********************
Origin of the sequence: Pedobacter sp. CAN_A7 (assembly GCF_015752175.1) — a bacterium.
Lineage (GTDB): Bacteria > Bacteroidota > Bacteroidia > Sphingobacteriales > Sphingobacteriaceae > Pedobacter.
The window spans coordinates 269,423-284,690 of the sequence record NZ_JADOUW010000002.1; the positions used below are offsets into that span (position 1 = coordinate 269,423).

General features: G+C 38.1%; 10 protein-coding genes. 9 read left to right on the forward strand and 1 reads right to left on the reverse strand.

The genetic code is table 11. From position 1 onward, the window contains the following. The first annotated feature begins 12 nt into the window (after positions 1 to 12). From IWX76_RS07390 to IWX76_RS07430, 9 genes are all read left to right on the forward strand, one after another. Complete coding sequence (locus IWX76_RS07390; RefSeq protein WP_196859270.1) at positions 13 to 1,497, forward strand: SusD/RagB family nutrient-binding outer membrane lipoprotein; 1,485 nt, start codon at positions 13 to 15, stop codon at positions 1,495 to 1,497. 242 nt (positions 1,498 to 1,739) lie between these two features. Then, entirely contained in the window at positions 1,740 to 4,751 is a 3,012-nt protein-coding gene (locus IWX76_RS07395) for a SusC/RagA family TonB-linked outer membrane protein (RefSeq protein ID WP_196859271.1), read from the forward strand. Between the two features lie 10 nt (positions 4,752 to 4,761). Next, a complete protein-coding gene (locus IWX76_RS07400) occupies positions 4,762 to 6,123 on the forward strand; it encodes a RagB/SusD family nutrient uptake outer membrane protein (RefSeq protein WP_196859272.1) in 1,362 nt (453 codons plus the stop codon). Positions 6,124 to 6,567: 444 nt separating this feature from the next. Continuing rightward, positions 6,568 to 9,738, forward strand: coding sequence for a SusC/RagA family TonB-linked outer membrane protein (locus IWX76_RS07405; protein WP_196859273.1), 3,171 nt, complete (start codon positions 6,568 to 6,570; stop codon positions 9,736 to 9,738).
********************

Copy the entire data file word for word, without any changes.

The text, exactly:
Origin of the sequence: Pedobacter sp. CAN_A7 (assembly GCF_015752175.1) — a bacterium.
Lineage (GTDB): Bacteria > Bacteroidota > Bacteroidia > Sphingobacteriales > Sphingobacteriaceae > Pedobacter.
The window spans coordinates 269,423-284,690 of the sequence record NZ_JADOUW010000002.1; the positions used below are offsets into that span (position 1 = coordinate 269,423).

General features: G+C 38.1%; 10 protein-coding genes. 9 read left to right on the forward strand and 1 reads right to left on the reverse strand.

The genetic code is table 11. From position 1 onward, the window contains the following. The first annotated feature begins 12 nt into the window (after positions 1 to 12). From IWX76_RS07390 to IWX76_RS07430, 9 genes are all read left to right on the forward strand, one after another. Complete coding sequence (locus IWX76_RS07390; RefSeq protein WP_196859270.1) at positions 13 to 1,497, forward strand: SusD/RagB family nutrient-binding outer membrane lipoprotein; 1,485 nt, start codon at positions 13 to 15, stop codon at positions 1,495 to 1,497. 242 nt (positions 1,498 to 1,739) lie between these two features. Then, entirely contained in the window at positions 1,740 to 4,751 is a 3,012-nt protein-coding gene (locus IWX76_RS07395) for a SusC/RagA family TonB-linked outer membrane protein (RefSeq protein ID WP_196859271.1), read from the forward strand. Between the two features lie 10 nt (positions 4,752 to 4,761). Next, a complete protein-coding gene (locus IWX76_RS07400) occupies positions 4,762 to 6,123 on the forward strand; it encodes a RagB/SusD family nutrient uptake outer membrane protein (RefSeq protein WP_196859272.1) in 1,362 nt (453 codons plus the stop codon). Positions 6,124 to 6,567: 444 nt separating this feature from the next. Continuing rightward, positions 6,568 to 9,738, forward strand: coding sequence for a SusC/RagA family TonB-linked outer membrane protein (locus IWX76_RS07405; protein WP_196859273.1), 3,171 nt, complete (start codon positions 6,568 to 6,570; stop codon positions 9,736 to 9,738).